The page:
Table calculations are used to perform calculations about a table in an event, profile or database form. Table calculations are only used to perform calculations about data within the table and should not be part of the table. This article covers:

For more information about the types of functions that can be used in table calculations (including aggregating functions), refer to our article on Using Functions.

## Types of table calculations

### Table calculations

These can be used to calculate numeric values, using aggregate functions, from data entered by a person into columns in a table in the form. For example, a table calculation field could use a formula that returns the average of all values entered into a table column.

### Table option calculations

These can be used to calculate values, using aggregate functions, from data entered by a user into a table in the form and return a result in option format. For example, a table option calculation field could use a formula that returns an option result of "Pass" when the sum of numeric entries into a column is higher than 60 or "Fail" when it does not.

### Table text calculations

These can be used to calculate values, using aggregate functions, from data entered by a user into a table in the form and return the results in text format. For example, a table text calculation field could use a formula that returns a result of “All criteria met” if the data entered into an option field column meets certain criteria.

### Table date calculations

These can be used to calculate values, using aggregate functions, from date data entered by a user into a table in the form and return the results in date format. For example, a table date calculation field could use a formula that returns the newest date from a column of date entries.

**Table duration calculations **

These can be used to calculate values, using aggregate functions, from duration data entered by a user into a table in the form and return the results in duration format. For example, a table duration calculation field could use a formula that returns the sum of all duration entries in a column.

## Table calculation syntax

In the screenshot above, a table is used to collect information about a strength training session. The field below the table called **Total Load **is a **Table calculation **used to calculate the total training load for the session. It use the **sum **aggregation and reference the relevant field name (**Load**) to calculate the total value for the column. Note that this calculation is not part of the table.

This is an example of a simple table calculation that combines an aggregate function and a field name reference. However, table calculations can be more complex if necessary. For example, you can create a table calculation that adds all **Reps** that were done at over 70% of **Body Mass** (not shown in the screenshot) by selecting **sumifpositive** as the aggregate type and writing the calculation’s formula as follows:

if(Weight > (0.7 * Body Mass), Reps, -1)

In this example, **Body Mass** is a field outside the table. The formula will return either the **Reps** or -1 for each table row depending on whether the condition is met for that row. Then, because we are only adding up the positive values, the rows where the condition was not met will be ignored.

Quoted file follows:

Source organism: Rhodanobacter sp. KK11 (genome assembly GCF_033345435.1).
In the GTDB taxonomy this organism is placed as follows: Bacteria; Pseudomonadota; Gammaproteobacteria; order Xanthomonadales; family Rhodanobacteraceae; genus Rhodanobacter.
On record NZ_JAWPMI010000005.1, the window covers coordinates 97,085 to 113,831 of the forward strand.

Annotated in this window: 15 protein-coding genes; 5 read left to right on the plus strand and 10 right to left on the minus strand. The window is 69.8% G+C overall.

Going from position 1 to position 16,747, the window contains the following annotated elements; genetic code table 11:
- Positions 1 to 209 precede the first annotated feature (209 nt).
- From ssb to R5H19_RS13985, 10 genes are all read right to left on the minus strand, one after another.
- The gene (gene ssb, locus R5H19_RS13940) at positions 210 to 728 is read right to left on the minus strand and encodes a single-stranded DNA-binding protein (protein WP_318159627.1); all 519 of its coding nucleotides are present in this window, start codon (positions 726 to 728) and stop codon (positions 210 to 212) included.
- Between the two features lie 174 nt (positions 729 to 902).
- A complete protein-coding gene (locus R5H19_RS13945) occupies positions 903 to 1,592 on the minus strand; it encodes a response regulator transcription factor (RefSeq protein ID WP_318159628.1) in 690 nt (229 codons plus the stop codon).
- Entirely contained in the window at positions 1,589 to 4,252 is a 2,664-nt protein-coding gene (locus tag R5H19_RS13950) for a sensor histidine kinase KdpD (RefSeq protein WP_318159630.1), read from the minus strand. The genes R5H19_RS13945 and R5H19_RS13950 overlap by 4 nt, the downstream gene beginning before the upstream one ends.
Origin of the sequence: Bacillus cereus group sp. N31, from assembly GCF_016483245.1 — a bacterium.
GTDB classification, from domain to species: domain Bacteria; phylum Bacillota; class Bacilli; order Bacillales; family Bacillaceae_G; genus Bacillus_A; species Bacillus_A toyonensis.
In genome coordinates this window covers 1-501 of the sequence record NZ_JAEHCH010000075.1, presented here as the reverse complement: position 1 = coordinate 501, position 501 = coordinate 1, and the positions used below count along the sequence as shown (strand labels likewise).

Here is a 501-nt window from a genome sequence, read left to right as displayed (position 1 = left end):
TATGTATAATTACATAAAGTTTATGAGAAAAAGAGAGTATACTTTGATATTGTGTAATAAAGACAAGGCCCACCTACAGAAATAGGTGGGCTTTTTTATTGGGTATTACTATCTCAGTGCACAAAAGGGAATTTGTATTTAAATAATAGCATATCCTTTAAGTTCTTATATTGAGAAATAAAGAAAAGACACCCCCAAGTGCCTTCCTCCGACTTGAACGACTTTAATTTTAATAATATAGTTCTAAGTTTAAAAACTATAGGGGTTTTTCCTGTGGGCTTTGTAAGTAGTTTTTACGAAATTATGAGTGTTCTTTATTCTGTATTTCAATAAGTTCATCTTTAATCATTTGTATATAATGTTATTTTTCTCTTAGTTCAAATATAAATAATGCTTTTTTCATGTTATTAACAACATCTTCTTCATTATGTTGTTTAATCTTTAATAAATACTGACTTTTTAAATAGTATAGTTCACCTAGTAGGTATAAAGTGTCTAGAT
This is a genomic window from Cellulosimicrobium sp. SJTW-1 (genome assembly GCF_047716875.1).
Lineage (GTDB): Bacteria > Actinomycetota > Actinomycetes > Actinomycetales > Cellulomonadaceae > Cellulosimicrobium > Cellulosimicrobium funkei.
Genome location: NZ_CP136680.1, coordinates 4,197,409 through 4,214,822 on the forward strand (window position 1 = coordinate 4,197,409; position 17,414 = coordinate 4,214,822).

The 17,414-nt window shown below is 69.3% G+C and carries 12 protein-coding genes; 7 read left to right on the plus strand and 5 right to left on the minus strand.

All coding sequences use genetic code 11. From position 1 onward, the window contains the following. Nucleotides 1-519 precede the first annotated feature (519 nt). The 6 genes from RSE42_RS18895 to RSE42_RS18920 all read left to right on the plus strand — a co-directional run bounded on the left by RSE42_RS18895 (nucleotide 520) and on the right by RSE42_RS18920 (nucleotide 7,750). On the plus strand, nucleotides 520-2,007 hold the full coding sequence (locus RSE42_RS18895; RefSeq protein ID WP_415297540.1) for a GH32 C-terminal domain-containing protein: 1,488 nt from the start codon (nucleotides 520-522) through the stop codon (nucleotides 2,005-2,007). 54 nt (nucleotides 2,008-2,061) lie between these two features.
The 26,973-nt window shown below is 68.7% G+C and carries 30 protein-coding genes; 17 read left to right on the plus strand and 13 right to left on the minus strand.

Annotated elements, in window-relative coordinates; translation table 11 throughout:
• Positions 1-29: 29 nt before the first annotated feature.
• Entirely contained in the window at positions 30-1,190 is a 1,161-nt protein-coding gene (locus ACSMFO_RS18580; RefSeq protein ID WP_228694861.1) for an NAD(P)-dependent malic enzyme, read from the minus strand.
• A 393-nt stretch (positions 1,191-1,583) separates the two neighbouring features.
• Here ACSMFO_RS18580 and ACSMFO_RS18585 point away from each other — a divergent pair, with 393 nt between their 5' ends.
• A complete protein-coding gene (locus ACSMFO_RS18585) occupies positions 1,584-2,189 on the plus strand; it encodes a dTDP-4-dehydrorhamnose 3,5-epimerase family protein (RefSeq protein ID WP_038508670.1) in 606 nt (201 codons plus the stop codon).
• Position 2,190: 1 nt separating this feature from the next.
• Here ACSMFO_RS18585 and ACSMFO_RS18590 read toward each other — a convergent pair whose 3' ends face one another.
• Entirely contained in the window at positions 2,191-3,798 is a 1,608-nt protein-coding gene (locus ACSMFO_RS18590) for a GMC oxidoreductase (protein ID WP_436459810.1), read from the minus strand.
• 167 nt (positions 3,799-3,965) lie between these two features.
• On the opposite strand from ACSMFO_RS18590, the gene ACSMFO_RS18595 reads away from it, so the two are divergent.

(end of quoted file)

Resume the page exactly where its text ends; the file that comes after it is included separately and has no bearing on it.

A useful trick is the use of the **row** function. When used in a calculation within a table, the **row **function simply returns the row number but by targeting specific rows it opens up a great range of possibilities. For example, you could use the **sumifpositive** aggregate in a table calculation to discard the **Load** values in the first two rows and sum all other positive values for **Load **with the following formula:

if(row() > 2, Load, -1)

In the case of a medical workflow, an injury treatment record might have a table to record each treatment for a particular injury. If there are a large number of table rows within a record, this may generate a very large report which may not allow important information to be easily detected. An alternative option is to use table calculations to return the most recent values for selected fields with the **lastenteredvalue** aggregation type. A **Table date calculation** could be used to return the latest treatment date, **Table text calculations** could return the latest treatment notes and a **Table option calculation** could return the latest injury status for the person. These table calculations could be selected for the report, rather than the table fields themselves, to provide an up-to-date overview of each injury.

As with option calculations, it is necessary to set the options of the Table option calculation exactly the same as the options of the fields being referenced.

## Steps to build a table calculation

- Log into the builder interface.
- Select the
**Event forms**tool. - Create an event form and add the fields you wish to use, choosing the
**Table**entry mode option for each field. - Select the type of table calculation needed on the
**Add question**tab and add this field, ensuring the calculation is not part of the table. - Select an appropriate aggregate function for the calculation from the drop-down list of aggregate functions.
- Write the calculation formula you wish to use in the
**Calculation**tab. - Click the
**Preview**button and test whether the calculation is working as expected. - Exit preview mode and either continue working on the form or save the form.